Here are the key news events of the month organized into three categories: World News, U.S. News, and Business, Society, and Science News.
- Ukrainian President Dissolves Parliament (April 2): President Viktor Yushchenko accuses Prime Minister Viktor Yanukovich, his bitter rival, of attempting to consolidate power. Yushchenko sets elections for May 27.
- British Sailors Captured in Iran Are Freed (April 4): The 15 sailors and marines who were seized in disputed waters on March 23 by Iranian troops are freed. Iran claimed the sailors illegally entered Iranian waters, while British officials maintained they were in Iraqi territory.
- Thousands of Iraqis Protest American Occupation (April 9): Iraqis loyal to the radical Shiite cleric Moktada al-Sadr rally in the streets of Najaf against the foreign occupation of Iraq.
- Iranian President Announces Ability to Enrich Uranium (April 9): President Mahmoud Ahmadinejad says the country has the ability to enrich uranium on an industrial scale, which is part of the process to make fuel for a nuclear bomb or reactor.
- Serbian Court Convicts Four of War Crimes (April 10): Four Serbs—former paramilitary officers—are found guilty of executing six Bosnian Muslims from Srebrenica in Trnovo.
- Bombs Kill Dozens in Algeria (April 11): Some 35 people are killed and hundreds are wounded when suicide bombers attack a government building in the capital, Algiers, and a police station on the outskirts of the capital. Al-Qaeda in the Islamic Maghreb claims responsibility for the attack.
- Iraq Parliament and Beloved Bridge Are Attacked (April 12): Eight people, including two Iraqi legislators, die when a suicide bomber strikes inside the Parliament building, which is located in Baghdad's fortified International Zone. An organization that includes al-Qaeda in Mesopotamia claims responsibility for the bold attack. In another attack, the Sarafiya Bridge that spans the Tigris River is destroyed.
- Bombs Kill Nearly 200 in Baghdad (April 18): Five bombs targeting Shiite neighborhoods ravage the Iraqi capital in the worst violence in weeks. One bomb alone kills about 140 in Sadr City area.
- Atomic Agency Confirms Iran's Progress in Uranium Enrichment (April 18): International Atomic Energy Agency reports that Iran is enriching uranium in some 1,300 centrifuges.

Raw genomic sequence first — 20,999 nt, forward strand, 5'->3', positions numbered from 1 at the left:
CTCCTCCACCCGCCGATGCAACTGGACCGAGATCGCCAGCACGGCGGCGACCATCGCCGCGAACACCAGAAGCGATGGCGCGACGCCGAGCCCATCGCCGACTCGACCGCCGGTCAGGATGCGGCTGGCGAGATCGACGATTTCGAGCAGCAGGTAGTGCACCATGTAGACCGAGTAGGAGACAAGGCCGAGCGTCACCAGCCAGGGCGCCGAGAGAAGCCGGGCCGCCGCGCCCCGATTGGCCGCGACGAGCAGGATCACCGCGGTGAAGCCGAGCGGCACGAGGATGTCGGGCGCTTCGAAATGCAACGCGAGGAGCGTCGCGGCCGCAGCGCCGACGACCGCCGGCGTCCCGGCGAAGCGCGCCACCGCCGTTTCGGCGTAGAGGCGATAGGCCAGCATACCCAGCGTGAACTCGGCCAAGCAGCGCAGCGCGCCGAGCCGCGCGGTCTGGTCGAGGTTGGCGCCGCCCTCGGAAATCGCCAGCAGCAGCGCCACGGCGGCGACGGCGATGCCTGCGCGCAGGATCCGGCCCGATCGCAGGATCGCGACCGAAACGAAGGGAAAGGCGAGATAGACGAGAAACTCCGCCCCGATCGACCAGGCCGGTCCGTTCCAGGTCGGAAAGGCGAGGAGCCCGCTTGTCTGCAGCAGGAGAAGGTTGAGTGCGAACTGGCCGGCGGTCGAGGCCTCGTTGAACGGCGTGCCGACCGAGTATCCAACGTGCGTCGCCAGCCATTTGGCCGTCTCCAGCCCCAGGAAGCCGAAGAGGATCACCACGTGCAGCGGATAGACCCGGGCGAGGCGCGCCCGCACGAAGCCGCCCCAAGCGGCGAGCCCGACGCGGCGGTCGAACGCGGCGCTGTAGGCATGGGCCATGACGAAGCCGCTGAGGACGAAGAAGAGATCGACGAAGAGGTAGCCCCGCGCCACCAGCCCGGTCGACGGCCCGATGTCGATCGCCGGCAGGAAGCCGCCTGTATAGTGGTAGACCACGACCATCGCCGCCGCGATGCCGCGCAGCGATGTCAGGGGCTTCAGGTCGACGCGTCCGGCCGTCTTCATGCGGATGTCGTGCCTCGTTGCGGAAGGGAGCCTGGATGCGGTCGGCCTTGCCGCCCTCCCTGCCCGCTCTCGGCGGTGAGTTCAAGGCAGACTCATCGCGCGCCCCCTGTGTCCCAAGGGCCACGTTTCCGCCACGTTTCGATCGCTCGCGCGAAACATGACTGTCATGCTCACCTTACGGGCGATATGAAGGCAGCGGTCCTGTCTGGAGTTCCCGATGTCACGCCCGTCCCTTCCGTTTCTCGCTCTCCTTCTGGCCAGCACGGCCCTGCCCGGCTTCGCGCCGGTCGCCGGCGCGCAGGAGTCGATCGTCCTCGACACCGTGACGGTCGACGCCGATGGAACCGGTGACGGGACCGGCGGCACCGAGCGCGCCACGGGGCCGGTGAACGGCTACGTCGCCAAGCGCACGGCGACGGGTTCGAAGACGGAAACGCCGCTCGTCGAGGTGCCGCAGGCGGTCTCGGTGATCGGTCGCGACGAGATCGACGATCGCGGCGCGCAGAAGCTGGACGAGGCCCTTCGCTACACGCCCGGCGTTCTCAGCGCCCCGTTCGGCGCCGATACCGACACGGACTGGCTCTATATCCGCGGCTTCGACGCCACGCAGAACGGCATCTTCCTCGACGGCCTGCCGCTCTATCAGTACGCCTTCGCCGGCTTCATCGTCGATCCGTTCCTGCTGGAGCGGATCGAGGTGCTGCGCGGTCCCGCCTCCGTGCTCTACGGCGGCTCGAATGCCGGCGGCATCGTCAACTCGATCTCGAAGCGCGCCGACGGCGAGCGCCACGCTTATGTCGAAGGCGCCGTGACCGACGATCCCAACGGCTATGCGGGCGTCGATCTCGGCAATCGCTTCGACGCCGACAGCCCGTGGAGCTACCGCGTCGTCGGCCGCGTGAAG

- Nigerian Presidential Election Is Called Deeply Flawed (April 21): Umaru Yar’Adua, the candidate of the governing party, wins the election in a landslide, taking more than 24.6 million votes. Second-place candidate Muhammadu Buhari tallies only about 6 million votes. International observers call the vote flawed and illegitimate. The chief observer for the European Union says the results “cannot be considered to have been credible.” Many expect a prolonged legal battle to determine the next step in the process.
- Conservative and Liberal Candidates Top Vote in French Elections (April 22): Nicolas Sarkozy, the conservative candidate, prevails over Ségolène Royal, of the Socialist Party, taking 30.7% of the vote to Royal’s 25.2%. They will face each other in a second and final round in May. Centrist candidate François Bayrou places a distant third, with 18.4%.
- U.S. Squadron Hit by Suicide Bombers in Iraq (April 24): Nine U.S. soldiers are killed and at least 20 are wounded by two bombers attacking an American post in Diyala.
- Russia Says It Will Suspend Weapons Treaty (April 26): President Vladimir Putin announces Russia will suspend the 1990 Conventional Armed Forces in Europe Treaty, which limits conventional weapons in Europe. Several U.S. officials speculate that Putin was acting in response to U.S. plans to build a missile shield in Europe―a move strongly opposed by Russia.
- Inspectors Report Rebuilding Projects in Iraq Are Deteriorating (April 30): Stuart Bowen, Jr., head of the Office of the Special Inspector General for Iraq Reconstruction, faults both the U.S. and Iraq, criticizing the construction and maintenance of several projects throughout Iraq. Problems include power generators that don't work, overflowing sewage systems, and faulty electrical systems.